"The resolution of inquiry is a House procedure that seeks factual information from the executive branch. The resolution is privileged and may be considered at any time after it is properly reported or discharged from committee. It applies only to requests for facts--not opinions--within the Administration's control. This report explains the history, procedure, specific uses of resolutions of inquiry, and identifies the use thus far in the 108th Congress (H.Res. 68). The examples in this report demonstrate that even when a resolution of inquiry is reported adversely from a committee and tabled on the floor, it frequently leads to the release of a substantial amount of information from the Administration. The quality and quantity of executive branch material discharged by a resolution of inquiry is often the very reason for reporting it adversely and tabling it, because the sponsor of the amendment has received everything requested. For other CRS [Congressional Research Service] reports regarding legislative techniques for obtaining information from the executive branch, see CRS Report RL30966, Congressional Access to Executive Branch Information: Legislative Tools, by Louis Fisher; and CRS Report RL31836, Congressional Investigations: Subpoenas and Contempt Power, by Louis Fisher. For legal analysis, see CRS Report 95-464A, Investigative Oversight: An Introduction to the Law, Practice, and Procedure of Congressional Inquiry, by Morton Rosenberg, and CRS Report RS30319, Presidential Claims of Executive Privilege: History, Law, Practice and Recent Developments, by Morton Rosenberg. For a general report on oversight methods, see CRS Report RL30240, Congressional Oversight Manual."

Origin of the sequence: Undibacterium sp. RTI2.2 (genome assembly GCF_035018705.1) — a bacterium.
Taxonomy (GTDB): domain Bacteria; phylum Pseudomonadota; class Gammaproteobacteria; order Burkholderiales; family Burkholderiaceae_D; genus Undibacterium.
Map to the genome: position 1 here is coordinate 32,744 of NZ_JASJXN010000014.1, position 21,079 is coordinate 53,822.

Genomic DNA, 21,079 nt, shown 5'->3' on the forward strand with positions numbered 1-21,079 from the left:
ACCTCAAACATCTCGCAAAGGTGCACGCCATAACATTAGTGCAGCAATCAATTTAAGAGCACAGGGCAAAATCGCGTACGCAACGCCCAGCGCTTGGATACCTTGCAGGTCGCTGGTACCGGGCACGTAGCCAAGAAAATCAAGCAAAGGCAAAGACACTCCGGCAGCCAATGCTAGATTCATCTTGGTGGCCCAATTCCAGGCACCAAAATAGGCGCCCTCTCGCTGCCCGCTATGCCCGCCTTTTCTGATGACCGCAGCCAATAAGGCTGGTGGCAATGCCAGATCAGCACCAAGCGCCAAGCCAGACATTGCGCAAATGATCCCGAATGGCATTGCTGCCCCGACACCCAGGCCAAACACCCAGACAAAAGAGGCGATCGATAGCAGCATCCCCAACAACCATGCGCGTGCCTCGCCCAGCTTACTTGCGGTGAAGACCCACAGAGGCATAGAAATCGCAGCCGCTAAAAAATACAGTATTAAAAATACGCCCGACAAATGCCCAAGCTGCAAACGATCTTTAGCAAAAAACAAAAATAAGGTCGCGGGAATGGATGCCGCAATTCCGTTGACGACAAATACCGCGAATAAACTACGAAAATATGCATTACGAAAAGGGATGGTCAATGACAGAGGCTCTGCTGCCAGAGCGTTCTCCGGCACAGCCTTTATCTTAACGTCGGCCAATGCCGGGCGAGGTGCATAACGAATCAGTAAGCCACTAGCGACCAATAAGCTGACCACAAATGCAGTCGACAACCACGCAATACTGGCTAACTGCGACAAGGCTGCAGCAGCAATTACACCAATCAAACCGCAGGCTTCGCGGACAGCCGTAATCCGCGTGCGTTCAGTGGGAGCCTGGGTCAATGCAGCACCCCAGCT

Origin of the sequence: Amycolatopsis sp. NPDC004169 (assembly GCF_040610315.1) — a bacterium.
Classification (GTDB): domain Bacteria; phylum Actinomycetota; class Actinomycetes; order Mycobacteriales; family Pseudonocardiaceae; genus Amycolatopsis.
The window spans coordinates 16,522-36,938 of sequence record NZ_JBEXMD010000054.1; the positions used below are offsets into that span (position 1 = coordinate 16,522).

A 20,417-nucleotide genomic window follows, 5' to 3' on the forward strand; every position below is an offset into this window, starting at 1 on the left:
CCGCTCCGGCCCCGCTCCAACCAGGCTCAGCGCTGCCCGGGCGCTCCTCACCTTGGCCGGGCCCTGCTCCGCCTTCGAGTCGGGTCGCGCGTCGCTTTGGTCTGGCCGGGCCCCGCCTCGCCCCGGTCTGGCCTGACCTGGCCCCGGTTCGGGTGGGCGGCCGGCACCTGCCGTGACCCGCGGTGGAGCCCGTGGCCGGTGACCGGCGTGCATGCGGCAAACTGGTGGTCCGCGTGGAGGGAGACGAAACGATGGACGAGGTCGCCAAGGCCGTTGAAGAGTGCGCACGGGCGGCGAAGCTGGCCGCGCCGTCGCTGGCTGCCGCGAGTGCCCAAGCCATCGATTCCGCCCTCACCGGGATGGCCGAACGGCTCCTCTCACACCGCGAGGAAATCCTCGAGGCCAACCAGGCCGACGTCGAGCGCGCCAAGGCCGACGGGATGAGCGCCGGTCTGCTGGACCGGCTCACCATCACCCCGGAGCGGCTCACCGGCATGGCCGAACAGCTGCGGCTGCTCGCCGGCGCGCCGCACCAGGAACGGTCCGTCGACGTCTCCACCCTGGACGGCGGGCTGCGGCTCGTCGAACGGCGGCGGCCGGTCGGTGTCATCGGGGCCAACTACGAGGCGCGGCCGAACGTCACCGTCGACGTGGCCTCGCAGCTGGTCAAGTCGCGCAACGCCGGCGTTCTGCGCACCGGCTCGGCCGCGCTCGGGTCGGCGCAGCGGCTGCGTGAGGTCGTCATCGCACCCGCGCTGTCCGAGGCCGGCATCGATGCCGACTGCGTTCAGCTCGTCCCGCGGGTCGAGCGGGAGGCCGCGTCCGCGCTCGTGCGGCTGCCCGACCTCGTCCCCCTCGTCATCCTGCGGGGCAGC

CRS Report for Congress, RL31909